Not much on privacy safeguards in UID draft bill

Body will be renamed National Identification Authority of India (NIDAI), will circumvent privacy laws if retained in current form


Samir Sachdeva | June 30, 2010

The Unique Identification Authority of India (UIDAI) will soon be styled the National Identification Authority of India (NIDAI) - that is as soon as the UID Bill is passed by the Parliament.

The Bill, if passed in the current form, would however do precious little to safeguard privacy. The NIDAI may not directly give out personal information of those registered for the identification numbers, but would confirm such details if asked.

The section 5(2) of the proposed bill provides for the NIDAI confirming or refuting such data in response to queries. The Section 33 of the draft bill, however, empowers the authority to disclose the personal data on an order of a court or in case of national security on directions of an officer not below the rank of joint secretary.

This provision appears to be a watering down of spirit of the Supreme Court judgment in Peoples' Union for Civil Liberties (PUCL) vs Union of India, the privacy laws under the IT and Telgraph Acts - all three of which state that such orders can be passed only by the union or state home secretary. Further provisions have also evolved consequent to the Supreme  Court judgment and the proposed privacy provisions in the NIDAI Bill do not match up to the same.  There is also no mention of the penalties if an authorised person by NIDAI makes unauthorised use of the UID data.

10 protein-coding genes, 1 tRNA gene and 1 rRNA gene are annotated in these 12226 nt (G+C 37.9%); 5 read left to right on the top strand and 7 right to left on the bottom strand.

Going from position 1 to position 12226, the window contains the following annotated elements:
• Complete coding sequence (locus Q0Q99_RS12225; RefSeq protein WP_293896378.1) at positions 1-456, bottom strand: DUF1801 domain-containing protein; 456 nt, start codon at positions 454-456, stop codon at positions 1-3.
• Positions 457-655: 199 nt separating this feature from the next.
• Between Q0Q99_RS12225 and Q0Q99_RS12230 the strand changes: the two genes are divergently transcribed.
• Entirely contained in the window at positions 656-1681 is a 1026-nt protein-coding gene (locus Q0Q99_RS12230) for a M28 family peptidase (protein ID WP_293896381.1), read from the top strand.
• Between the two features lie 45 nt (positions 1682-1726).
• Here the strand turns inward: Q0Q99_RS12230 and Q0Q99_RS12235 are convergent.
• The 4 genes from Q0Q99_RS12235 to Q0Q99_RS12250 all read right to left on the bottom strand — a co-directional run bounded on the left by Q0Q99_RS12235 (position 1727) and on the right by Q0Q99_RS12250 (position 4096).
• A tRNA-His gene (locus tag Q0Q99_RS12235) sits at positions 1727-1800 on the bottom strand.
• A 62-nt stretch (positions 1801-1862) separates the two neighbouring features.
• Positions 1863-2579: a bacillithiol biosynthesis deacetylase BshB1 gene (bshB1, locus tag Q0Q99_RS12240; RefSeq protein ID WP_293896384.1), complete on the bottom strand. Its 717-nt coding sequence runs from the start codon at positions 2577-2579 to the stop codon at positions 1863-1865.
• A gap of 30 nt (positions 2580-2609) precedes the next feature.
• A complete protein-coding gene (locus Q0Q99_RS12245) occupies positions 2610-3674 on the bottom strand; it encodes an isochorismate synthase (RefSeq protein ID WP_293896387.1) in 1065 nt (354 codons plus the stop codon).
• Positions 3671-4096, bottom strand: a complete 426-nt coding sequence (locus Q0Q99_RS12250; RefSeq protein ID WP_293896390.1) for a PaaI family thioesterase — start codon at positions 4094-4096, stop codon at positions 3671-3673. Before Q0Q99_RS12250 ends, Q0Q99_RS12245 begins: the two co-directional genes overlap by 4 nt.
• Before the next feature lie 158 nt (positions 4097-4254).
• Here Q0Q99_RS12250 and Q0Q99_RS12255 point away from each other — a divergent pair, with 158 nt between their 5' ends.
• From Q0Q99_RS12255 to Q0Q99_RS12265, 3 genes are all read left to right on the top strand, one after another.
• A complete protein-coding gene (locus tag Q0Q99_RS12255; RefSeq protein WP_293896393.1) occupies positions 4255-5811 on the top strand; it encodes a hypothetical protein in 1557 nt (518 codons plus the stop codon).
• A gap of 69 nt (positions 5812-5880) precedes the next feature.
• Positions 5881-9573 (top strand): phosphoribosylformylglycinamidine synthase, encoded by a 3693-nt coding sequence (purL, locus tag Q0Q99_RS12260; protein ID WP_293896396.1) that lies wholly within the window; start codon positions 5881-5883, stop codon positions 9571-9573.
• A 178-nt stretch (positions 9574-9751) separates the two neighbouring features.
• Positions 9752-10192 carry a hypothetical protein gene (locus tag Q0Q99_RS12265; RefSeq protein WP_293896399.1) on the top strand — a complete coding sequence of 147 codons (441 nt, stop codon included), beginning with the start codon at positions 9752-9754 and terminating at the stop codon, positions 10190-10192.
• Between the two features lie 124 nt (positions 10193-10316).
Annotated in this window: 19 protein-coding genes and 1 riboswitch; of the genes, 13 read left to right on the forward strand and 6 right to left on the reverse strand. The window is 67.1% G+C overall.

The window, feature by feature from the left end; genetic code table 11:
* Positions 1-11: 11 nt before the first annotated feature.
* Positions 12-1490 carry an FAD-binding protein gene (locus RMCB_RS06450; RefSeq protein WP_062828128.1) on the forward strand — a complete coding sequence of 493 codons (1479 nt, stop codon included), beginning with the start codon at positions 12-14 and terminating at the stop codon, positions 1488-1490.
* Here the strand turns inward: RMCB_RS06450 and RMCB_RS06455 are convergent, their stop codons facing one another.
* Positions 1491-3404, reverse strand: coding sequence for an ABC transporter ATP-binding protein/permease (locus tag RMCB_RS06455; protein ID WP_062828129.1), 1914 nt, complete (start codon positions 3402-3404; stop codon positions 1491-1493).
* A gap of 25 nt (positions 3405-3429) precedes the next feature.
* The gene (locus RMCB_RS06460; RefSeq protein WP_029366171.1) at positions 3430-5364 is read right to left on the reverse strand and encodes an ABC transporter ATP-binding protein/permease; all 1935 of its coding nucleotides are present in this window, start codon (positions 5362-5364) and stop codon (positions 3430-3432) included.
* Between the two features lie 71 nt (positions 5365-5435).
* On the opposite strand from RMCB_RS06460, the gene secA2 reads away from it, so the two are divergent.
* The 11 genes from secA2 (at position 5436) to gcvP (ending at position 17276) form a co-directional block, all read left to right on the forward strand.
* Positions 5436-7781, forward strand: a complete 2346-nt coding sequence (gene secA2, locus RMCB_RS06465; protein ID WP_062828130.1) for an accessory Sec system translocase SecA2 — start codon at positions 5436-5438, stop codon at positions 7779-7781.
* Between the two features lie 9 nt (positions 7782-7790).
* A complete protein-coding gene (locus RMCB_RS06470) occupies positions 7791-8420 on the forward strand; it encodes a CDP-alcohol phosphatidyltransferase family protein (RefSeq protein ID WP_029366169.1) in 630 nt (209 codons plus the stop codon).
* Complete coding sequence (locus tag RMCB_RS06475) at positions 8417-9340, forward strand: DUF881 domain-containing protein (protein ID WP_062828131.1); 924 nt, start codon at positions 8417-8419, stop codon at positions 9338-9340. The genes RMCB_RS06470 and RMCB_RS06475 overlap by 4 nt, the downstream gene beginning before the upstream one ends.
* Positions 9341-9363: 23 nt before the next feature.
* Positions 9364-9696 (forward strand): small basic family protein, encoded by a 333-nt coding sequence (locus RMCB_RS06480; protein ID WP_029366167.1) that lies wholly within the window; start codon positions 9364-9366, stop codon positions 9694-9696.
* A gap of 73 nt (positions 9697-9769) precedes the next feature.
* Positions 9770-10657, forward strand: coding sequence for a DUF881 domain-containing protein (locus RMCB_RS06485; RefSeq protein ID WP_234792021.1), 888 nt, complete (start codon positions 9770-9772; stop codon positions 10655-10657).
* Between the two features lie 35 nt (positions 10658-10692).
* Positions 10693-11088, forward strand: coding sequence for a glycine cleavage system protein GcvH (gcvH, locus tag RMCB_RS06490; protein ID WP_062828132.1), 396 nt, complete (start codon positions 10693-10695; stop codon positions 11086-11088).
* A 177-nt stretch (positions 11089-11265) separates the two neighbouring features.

The draft Bill also has no provision defining recruitment details of NIDAI employees apart from the chairman, members and the CEO. It is important that the authority must recruit individuals in its rolls rather than have a temporary staff available on deputation or outsourced from private agencies

It, however, has clauses for penalising various offences like giving wrong information, impersonation, disclosing identity information , tampering with Central Identities Data Repository (CIDR)  or manipulating information.  These invite a fine of upto Rs 10,000 or a two-year prison sentence. The fine can go upto Rs 1 Cr for unauthorized access to CIDR.  The bill also makes the directors, managers, secretaries of companies liable in case of offences by the company. The penalties / punishments under the Act are also applicable to offences committed from outside India, irrespective of nationality.

The Bill also prohibits provision of data pertaining to race, religion, caste, tribe, ethnicity, language, income or health.



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